With reference to FIGS. 1 and 3, in one embodiment the brush core 130 also includes a rotational engagement member 160 for engaging and connecting with a rotational device 102. The rotational engagement member 160 is any device which can be used to connect with or fasten to another device, and includes things such as a nut-shaped piece that is integrally formed with the brush core 130 and can be fastened to the rotational device 102. The rotational device 102 includes any device which can induce a rotational movement onto the brush core 130, such as an electrical motor, a gas motor or engine, a crank shaft power by a motor or manually powered, and any combination of pulleys, wheels, mechanical linkages, and/or gears moved automatically or manually. The rotational device 102 has a complimentary engagement member which connects with the rotational engagement member 160 for engaging and connecting the brush core 130 with the rotational device 102.

In operation, the brush 110 is placed or formed around the brush core 130, preferably by injection molding the brush 110 around the brush core 130. Upon placing or forming the brush 110 around the brush core 130, the brush core 130 and the brush 110 are then connected with the rotational device 102 by connecting the rotational engagement member 160 with an engagement member on the rotational device 102. Then, the brush 110 is rotated along the rotational direction a about the central axis a1. While rotating the brush 110, or before rotating the brush 110, the brush 110 is placed near and engages the surface 106 of the substrate 104.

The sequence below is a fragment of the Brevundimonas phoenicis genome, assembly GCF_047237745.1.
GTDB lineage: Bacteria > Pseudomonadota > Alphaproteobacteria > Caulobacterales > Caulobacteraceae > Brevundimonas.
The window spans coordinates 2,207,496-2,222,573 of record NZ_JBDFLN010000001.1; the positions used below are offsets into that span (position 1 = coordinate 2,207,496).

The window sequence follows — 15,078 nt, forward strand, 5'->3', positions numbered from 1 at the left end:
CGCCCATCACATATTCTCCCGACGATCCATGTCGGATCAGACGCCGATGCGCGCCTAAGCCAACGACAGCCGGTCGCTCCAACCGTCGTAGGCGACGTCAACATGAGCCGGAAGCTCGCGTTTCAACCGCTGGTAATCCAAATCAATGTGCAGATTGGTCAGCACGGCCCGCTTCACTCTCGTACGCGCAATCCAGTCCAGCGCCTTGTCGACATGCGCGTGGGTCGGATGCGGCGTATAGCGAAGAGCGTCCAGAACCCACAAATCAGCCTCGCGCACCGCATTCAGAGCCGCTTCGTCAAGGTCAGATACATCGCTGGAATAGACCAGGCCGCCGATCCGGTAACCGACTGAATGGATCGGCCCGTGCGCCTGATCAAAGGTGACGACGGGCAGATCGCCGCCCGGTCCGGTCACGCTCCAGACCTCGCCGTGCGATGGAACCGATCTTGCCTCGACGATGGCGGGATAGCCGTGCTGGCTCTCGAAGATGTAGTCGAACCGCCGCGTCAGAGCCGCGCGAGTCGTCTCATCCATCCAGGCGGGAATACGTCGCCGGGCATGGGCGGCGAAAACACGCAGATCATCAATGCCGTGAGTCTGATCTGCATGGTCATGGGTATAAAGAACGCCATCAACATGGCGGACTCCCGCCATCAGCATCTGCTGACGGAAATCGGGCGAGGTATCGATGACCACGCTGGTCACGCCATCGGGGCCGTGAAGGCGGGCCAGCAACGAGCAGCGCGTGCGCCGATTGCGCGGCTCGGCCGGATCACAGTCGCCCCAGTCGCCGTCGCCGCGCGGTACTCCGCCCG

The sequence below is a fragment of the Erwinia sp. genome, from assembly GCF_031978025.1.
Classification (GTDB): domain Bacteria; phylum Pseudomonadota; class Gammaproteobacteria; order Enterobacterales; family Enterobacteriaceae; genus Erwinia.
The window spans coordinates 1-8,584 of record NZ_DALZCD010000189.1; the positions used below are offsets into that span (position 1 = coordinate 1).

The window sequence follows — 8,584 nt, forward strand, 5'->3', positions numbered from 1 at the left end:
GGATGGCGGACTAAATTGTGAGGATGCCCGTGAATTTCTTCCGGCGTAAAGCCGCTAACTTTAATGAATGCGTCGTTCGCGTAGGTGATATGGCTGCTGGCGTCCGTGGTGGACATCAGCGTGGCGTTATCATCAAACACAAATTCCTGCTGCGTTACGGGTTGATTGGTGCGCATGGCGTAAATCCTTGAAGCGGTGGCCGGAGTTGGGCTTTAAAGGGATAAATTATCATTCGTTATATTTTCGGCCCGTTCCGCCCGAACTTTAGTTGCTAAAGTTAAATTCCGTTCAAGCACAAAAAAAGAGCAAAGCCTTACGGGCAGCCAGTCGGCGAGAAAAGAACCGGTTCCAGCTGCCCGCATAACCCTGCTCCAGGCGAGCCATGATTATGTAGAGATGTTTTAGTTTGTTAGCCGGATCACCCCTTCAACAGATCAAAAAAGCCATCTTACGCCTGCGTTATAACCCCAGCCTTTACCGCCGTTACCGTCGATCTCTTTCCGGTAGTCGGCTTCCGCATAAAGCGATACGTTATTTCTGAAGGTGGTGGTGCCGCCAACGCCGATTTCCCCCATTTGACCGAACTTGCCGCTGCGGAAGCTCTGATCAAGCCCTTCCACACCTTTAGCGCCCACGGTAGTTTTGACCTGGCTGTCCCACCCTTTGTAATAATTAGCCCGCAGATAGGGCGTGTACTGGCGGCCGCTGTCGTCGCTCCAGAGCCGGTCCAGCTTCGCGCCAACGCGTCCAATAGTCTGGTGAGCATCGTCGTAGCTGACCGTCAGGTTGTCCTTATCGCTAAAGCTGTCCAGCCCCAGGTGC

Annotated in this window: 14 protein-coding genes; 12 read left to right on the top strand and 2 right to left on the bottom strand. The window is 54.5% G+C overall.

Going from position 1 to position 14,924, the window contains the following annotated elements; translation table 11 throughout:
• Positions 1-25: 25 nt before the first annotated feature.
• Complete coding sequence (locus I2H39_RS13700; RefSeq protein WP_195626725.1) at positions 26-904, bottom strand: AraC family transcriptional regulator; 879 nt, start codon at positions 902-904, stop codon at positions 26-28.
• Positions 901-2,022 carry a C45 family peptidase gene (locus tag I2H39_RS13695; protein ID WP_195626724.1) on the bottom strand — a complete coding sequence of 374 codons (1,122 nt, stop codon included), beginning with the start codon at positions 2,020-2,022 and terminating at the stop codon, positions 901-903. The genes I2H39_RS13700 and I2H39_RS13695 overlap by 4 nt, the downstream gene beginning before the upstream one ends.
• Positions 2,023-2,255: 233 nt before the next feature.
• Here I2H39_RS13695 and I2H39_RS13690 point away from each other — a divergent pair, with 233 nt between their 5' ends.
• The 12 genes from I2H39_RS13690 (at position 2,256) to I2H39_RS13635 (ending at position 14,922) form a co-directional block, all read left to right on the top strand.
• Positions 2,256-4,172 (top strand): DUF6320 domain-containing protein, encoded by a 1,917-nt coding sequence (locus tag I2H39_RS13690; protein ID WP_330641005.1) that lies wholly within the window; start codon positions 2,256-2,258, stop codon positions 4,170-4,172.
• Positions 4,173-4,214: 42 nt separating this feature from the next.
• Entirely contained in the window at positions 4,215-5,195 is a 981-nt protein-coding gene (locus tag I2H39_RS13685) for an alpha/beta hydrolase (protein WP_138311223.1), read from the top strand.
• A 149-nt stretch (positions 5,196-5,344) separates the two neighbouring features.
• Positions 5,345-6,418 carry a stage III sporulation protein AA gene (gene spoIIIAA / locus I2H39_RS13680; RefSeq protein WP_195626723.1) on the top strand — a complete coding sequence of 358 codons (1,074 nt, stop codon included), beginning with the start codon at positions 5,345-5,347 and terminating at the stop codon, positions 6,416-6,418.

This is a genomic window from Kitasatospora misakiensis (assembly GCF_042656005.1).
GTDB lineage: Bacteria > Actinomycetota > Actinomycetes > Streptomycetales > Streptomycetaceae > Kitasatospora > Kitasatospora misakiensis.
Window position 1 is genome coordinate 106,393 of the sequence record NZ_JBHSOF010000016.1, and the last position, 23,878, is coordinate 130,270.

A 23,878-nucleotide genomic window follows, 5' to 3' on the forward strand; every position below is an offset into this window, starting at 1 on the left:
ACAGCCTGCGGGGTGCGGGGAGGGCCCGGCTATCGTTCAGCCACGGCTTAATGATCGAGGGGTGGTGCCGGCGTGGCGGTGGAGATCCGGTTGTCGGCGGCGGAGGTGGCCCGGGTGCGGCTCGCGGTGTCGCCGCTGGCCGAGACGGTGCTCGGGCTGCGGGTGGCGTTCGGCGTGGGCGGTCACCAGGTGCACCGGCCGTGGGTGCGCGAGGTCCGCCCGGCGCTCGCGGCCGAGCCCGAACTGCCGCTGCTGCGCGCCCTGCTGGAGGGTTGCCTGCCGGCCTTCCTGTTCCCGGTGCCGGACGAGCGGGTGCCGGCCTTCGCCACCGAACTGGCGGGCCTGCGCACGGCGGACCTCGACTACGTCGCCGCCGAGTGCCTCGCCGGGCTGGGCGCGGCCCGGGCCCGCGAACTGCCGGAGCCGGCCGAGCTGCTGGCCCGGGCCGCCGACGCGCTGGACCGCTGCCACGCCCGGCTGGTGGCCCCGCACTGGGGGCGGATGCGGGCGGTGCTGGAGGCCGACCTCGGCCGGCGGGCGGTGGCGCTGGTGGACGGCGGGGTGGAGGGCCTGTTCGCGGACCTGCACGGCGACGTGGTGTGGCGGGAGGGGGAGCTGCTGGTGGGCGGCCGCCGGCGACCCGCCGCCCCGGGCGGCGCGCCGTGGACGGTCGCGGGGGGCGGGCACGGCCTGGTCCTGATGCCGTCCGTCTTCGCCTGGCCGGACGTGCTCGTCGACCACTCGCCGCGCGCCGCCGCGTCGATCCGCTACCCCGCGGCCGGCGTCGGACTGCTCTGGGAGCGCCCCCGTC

The brush 110 engages the substrate 104 with brush core 130 positioned about first longitudinal central axis a1. Upon engaging the brush 110 with the substrate 104, the brush 110 is then rotated about the first central axis a1 in first rotational direction α and the substrate 104 is rotated about a second central axis a2 in a second rotational direction β. Preferably, the second central axis a2 is either perpendicular to or intersects the first central axis a1.

With reference to the example embodiment of FIG. 7, the contact member 1184 of a cantilevered nodule 118 according to the invention engages the substrate 104 with a first compressive force F1 normal to the substrate 104 and a second shear force F2 parallel to the substrate 104. As set forth above, the nodules 118 in the brush 110 are characterized by the cantilevered configuration described above before the brush 110 is pressed against the substrate 104, when the brush 110 and the nodules 118 are not engaged with the substrate 104. Upon engagement of the brush 110 with the substrate 104, the nodules 118 are allowed to comply, or bend, as illustrated in FIG. 8, and undergo very little if any compression at the mounting portion 1180 when the brush 110, and specifically the contact member 1184, is applied against the substrate 104.

By using a cantilevered nodule 118, the compressive force F1 and shear force F2 applied to the substrate 104 may be substantially reduced. The compressive force F1 and shear force F2 applied to substrate 104 are also transferred to the mounting portion 1180 of the nodule 118 as essentially a nodule force F3 having a large tensile or shear component and having a substantially reduced and nearly eliminated compressive force component. In one embodiment, the compressive force component of the nodule force F3 is less than 10% of the entire nodule force F3 transferred to the nodule 118.